Tuesday, March 27, 2012

Why I Am Upset at People's Racist Reactions to the New Hunger Games Movie

I don't have a big presence on Facebook anymore. I am friends with most of my coworkers, so I censor myself to posting generally innocuous things and mostly after work hours. Sometimes, though, I get worked up about something and feel righteous in sharing my opinion. Here's one of those examples.

Here's what I shared.

And this was one of the reactions, presumably both to me and to the author of the post on Jezebel.com:

"Huh? Where do you dig this stuff up? And why--when there's stuff right there on the front page to be sickened by? Seriously, don't go digging through random jerks' twitter messages about some movie--it's like getting upset because people are horrid in the Youtube comment section."

My first reaction to this (in my mind) was How dare you chastise me for being outraged by this? 'Injustice anywhere is a threat to injustice everywhere.' And then I made myself calm down a bit, relax, and reflect on the words, their intention, the context of the situation, the author, the environment. And think about myself. Why does this news story enrage me so much?

Only about thirteen tweets are actually quoted at the Jezebel post. But I agree with the author, and I quote directly from the original site: "The posts go on and on and on. It's not just a coup[l]e of tweets, it's not just a coincidence. There's an underlying rage, coming out as overt prejudice and plain old racism. Sternberg is called a "black bitch," a "nigger" and one person writes that though he pictured Rue with "darker skin," he "didn't really take it all the way to black." It's as if that is the worst possible thing a person could be."

And this, to me, is not okay. It certainly is not as big a deal to tweet your racism as it is to shoot a teenager in the chest presumably because he's someone you don't know wearing a hoodie at night in your neighborhood. But I do believe they are related. I believe that the possible racism in the Trayvon Martin case is reflected much more explicitly in the tweets of people who are angry that they 'wasted' their tears on a character who turned out to be black.

The Jezebel blogger quotes the tumblr feed keeper, who wrote "Here's what scares me... All these ... people... read the Hunger Games. Clearly, they all fell in love with and cared about Rue. Though what they really fell in love with was an image of Rue that they'd created in their minds. A girl that they knew they could love and adore and mourn at the thought of knowing that she's been brutally killed. And then the casting is revealed (or they go see the movie) and they're shocked to see that Rue is black.These people are MAD that the girl that they cried over while reading the book was "some black girl" all along. So now they're angry. Wasted tears, wasted emotions. It's sad to think that had they known that she was black all along, there would have been [no] sorrow or sadness over her death. There are MAJOR TIE-INS to these reactions and the injustices that we see around the world today.[...] This is a BIG problem. Think of all the murdered children. Think of all the missing children that get NO SCREEN TIME on the news. It is NOT a coincidence. THIS is the purpose of my blog…"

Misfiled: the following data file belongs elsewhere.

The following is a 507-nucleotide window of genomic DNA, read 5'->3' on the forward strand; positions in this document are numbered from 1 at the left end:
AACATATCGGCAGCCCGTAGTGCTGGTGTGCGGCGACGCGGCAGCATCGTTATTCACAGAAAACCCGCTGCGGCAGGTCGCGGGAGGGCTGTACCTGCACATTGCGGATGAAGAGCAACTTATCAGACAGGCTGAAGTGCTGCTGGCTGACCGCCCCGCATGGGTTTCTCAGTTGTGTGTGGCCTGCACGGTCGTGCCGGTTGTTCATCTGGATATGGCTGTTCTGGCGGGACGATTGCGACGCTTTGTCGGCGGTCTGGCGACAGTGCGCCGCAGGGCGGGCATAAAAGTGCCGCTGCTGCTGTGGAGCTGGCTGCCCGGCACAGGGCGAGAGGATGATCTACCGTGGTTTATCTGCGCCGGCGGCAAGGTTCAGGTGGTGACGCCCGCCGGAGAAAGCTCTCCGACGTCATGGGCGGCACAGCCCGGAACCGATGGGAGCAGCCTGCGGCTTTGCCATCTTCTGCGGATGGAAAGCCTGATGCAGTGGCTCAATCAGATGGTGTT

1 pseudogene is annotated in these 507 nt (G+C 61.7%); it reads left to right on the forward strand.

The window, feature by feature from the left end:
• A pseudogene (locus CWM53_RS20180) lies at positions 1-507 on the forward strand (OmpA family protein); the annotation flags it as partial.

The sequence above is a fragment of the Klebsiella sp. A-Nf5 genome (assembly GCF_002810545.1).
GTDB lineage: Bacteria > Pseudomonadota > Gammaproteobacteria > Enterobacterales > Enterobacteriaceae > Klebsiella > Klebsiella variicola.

And, frankly, this is the purpose of my outrage. I thought about it before I reposted it, I've talked about it with people I love, and I've carefully considered the electronic responses I've received since reposting the Jezebel blog. I don't think I've overreacted and I will not apologize.

This week I am editing a speech of Dr. Martin Luther King Jr's, titled "Beyond Vietnam." I will be reading my annotated edition as the sermon at my church this week. The link to King's full speech may be found here, and I will be linking this at my church's new website the afternoon after I give my sermon. This sermon is certainly on my mind as I read about the Hunger Games backlash, the Trayvon Martin case, and the continuing way we pillage the earth and her poorer inhabitants. A few hateful Twitterers are not equal to the warmongers in our neighborhood watches, in our police departments, in our Congress, our corporations, or our backroom decision makers. But again, they all have the same seed within them. They think that they are inherently better than other people, that their color, religion, political system, or country they were born in make them inherently more deserving of rights than others. They believe that the Other is lesser, less deserving of respect, dignity, sovereignty.

It is not just. And I will speak out.

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